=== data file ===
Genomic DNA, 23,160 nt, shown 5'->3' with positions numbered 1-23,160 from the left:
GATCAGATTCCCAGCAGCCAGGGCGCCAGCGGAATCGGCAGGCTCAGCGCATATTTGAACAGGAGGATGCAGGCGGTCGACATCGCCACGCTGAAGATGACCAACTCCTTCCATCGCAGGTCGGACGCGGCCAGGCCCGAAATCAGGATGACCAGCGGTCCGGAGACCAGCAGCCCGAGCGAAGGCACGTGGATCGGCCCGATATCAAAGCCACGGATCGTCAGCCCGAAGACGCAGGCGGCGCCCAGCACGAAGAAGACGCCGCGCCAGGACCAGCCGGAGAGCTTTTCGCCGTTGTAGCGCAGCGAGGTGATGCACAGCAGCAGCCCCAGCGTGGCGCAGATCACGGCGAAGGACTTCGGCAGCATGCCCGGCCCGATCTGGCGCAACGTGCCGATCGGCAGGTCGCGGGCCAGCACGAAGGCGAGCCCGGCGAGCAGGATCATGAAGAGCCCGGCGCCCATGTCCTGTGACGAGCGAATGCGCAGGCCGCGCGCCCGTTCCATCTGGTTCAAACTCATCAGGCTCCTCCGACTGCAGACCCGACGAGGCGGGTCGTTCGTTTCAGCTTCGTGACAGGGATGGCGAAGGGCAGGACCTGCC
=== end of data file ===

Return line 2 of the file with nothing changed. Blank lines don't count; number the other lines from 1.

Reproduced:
GATCAGATTCCCAGCAGCCAGGGCGCCAGCGGAATCGGCAGGCTCAGCGCATATTTGAACAGGAGGATGCAGGCGGTCGACATCGCCACGCTGAAGATGACCAACTCCTTCCATCGCAGGTCGGACGCGGCCAGGCCCGAAATCAGGATGACCAGCGGTCCGGAGACCAGCAGCCCGAGCGAAGGCACGTGGATCGGCCCGATATCAAAGCCACGGATCGTCAGCCCGAAGACGCAGGCGGCGCCCAGCACGAAGAAGACGCCGCGCCAGGACCAGCCGGAGAGCTTTTCGCCGTTGTAGCGCAGCGAGGTGATGCACAGCAGCAGCCCCAGCGTGGCGCAGATCACGGCGAAGGACTTCGGCAGCATGCCCGGCCCGATCTGGCGCAACGTGCCGATCGGCAGGTCGCGGGCCAGCACGAAGGCGAGCCCGGCGAGCAGGATCATGAAGAGCCCGGCGCCCATGTCCTGTGACGAGCGAATGCGCAGGCCGCGCGCCCGTTCCATCTGGTTCAAACTCATCAGGCTCCTCCGACTGCAGACCCGACGAGGCGGGTCGTTCGTTTCAGCTTCGTGACAGGGATGGCGAAGGGCAGGACCTGCC